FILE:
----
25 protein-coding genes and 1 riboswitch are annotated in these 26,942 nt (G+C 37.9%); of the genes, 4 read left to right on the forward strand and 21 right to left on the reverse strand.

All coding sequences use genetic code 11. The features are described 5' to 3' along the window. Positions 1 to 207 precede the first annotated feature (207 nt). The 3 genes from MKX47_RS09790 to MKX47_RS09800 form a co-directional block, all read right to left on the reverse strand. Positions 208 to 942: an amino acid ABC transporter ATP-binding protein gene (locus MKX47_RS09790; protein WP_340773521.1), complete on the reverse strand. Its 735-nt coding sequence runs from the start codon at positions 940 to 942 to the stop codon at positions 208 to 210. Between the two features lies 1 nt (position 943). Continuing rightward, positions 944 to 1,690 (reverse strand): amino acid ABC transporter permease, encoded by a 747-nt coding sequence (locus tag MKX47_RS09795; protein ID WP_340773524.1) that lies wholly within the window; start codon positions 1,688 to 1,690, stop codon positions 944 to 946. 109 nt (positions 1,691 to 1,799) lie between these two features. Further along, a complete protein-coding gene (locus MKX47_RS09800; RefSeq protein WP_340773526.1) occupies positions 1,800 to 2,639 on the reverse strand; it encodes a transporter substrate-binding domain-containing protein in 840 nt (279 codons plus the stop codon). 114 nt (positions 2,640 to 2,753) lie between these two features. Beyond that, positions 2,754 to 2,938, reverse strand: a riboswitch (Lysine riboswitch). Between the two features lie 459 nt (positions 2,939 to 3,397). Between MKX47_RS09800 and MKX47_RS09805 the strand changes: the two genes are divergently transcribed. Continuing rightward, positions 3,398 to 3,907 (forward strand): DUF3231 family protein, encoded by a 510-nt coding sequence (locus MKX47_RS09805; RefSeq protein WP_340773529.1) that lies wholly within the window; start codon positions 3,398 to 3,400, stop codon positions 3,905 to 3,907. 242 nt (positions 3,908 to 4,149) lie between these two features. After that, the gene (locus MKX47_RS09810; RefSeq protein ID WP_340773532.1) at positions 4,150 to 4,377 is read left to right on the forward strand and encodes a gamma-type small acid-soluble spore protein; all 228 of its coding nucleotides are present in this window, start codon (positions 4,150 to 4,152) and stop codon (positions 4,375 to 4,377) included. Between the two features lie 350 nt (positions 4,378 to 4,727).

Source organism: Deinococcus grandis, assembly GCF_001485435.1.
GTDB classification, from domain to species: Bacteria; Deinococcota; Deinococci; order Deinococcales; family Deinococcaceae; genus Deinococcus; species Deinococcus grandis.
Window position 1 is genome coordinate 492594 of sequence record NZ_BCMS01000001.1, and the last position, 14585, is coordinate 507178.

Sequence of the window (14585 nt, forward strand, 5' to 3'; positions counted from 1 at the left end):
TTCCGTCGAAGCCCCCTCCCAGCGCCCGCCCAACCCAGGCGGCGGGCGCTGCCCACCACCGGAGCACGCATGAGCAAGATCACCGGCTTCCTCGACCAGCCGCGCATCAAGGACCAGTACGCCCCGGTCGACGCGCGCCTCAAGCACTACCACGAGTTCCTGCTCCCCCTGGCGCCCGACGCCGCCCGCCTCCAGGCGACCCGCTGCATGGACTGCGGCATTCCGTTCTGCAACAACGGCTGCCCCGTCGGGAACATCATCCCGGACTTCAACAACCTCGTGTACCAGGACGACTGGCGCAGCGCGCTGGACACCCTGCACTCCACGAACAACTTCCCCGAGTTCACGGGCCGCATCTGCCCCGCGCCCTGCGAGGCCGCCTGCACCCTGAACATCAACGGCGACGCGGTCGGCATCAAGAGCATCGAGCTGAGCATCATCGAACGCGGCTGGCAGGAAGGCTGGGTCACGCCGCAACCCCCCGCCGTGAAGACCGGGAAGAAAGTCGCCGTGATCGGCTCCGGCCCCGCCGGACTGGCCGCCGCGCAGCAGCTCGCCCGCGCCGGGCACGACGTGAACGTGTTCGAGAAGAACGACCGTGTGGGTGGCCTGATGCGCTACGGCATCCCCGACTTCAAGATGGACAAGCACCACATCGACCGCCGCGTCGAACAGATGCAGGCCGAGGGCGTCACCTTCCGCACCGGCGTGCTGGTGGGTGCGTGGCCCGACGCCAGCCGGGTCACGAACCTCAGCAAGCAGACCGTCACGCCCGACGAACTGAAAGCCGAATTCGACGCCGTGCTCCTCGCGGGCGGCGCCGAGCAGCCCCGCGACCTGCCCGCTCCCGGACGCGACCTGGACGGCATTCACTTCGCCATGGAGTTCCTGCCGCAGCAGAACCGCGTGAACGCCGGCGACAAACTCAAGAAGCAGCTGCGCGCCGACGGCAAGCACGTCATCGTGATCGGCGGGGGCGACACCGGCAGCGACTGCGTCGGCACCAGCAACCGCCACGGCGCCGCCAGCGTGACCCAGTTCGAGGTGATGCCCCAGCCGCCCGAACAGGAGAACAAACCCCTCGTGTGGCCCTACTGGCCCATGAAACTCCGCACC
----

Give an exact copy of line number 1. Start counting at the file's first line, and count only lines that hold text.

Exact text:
25 protein-coding genes and 1 riboswitch are annotated in these 26,942 nt (G+C 37.9%); of the genes, 4 read left to right on the forward strand and 21 right to left on the reverse strand.